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George C. STODGHILL, Appellant v. STATE of Mississippi, Appellee.
¶ 1. George Stodghill appeals his misdemeanor conviction of first offense driving under the influence by the Amite County Circuit Court. He assigns two points of error by the trial court:
I. STODGHILL'S CONVICTION MUST BE REVERSED BECAUSE THE TRIAL COURT ERRONEOUSLY APPLIED THE WRONG STANDARD IN DETERMINING WHETHER OR NOT STODGHILL HAD MET THE REQUIREMENTS OF SHOWING THE DEFENSE OF NECESSITY.
II. STODGHILL'S CONVICTION MUST BE REVERSED BECAUSE, APPLYING THE CORRECT STANDARD ON THE DEFENSE OF NECESSITY, THE EVIDENCE IS INSUFFICIENT TO SUPPORT HIS CONVICTION.
¶ 2. In June 2001, George Stodghill and his girlfriend, Carla Kenny, were staying at a country cabin in the woods of Amite County. Stodghill's adult son and daughter and their respective spouses were also guests at the cabin. In the evening of June 10, the family held an outdoor barbeque during which all of the adults consumed various amounts of alcoholic beverages. Stodghill drank three bourbons before retiring for the night with Kenny at approximately 9:30 p.m.
¶ 3. A few hours later Stodghill awoke to find Kenny violently ill with seizure-like activity. Kenny collapsed and Stodghill instructed his daughter, Hope, to call 911 on the cellular phone but, due to the rural location, the connection was disrupted repeatedly. After making two separate calls, Hope was still uncertain whether the emergency operator had actually been able to ascertain their location. After waiting a while for an ambulance to arrive, Stodghill felt Kenny was too ill to wait any longer and decided to drive her to the hospital for emergency attention.
¶ 4. On the way, Stodghill was stopped by a state trooper for speeding and crossing the center line. The trooper reported smelling alcohol on Stodghill and requested Stodghill submit to a sobriety test. Stodghill refused after explaining the emergency. The trooper refused to allow Stodghill to proceed but did call an ambulance for Kenny. Based upon Stodghill's refusal to submit to sobriety tests, he was arrested for driving under the influence.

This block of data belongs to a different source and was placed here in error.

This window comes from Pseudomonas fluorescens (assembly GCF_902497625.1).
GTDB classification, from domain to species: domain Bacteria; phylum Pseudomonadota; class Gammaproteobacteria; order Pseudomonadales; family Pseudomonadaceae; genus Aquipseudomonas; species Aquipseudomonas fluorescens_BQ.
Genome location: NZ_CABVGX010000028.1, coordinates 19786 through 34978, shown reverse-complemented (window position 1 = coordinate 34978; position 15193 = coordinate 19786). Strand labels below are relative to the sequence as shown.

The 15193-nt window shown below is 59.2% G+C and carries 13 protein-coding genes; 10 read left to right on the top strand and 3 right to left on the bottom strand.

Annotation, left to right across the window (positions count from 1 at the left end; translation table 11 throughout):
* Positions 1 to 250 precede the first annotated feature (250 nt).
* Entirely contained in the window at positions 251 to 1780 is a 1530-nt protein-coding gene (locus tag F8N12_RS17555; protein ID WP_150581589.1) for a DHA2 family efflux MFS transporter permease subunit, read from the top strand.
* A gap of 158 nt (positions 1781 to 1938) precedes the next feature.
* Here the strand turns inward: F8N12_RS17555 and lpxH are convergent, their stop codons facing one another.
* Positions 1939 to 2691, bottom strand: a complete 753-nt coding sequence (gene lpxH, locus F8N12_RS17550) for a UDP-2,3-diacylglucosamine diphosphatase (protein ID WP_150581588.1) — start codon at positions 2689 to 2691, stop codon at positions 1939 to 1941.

¶ 5. Stodghill elected to proceed to trial and defended upon the ground of necessity. The trial court found Stodghill guilty and imposed a sentence of forty-eight hours in jail and a $1000 fine but suspended both due to the mitigating circumstances. At a hearing on a motion for new trial, the court further explained it found necessity an inadequate defense because Stodghill had failed to exhaust all possible alternatives before driving a vehicle after consuming alcohol.
¶ 6. On appeal, Stodghill argues the lower court applied the incorrect legal standard by failing to consider the reasonableness of his actions. The State argues that Stodghill's interpretation is unacceptable as overly subjective and necessity does not depend upon the defendant's subjective analysis of the circumstances. Whether or not the lower court applied an incorrect legal standard is a question of law of which we conduct a de novo review. Robertson v. Robertson, 812 So.2d 998, 1000(¶ 4) (Miss.Ct.App.2001).
¶ 7. In finding that Stodghill had failed to meet the requirements of a necessity defense, the court made the following statement:
I think the Court's finding is essentially to establish the defense of necessity requires a further factual showing than what was made in this case. I find that there were other alternatives that could have been resorted to clearly without that individual knowing that he had consumed an amount of alcohol that he had to personally undertake driving the lady that was sick all the way from his camp to the hospital in McComb. I think it goes a little further than just the state of the mind of the individual because clearly that would be subject to quite an amount of abuse and some other factors that go into that.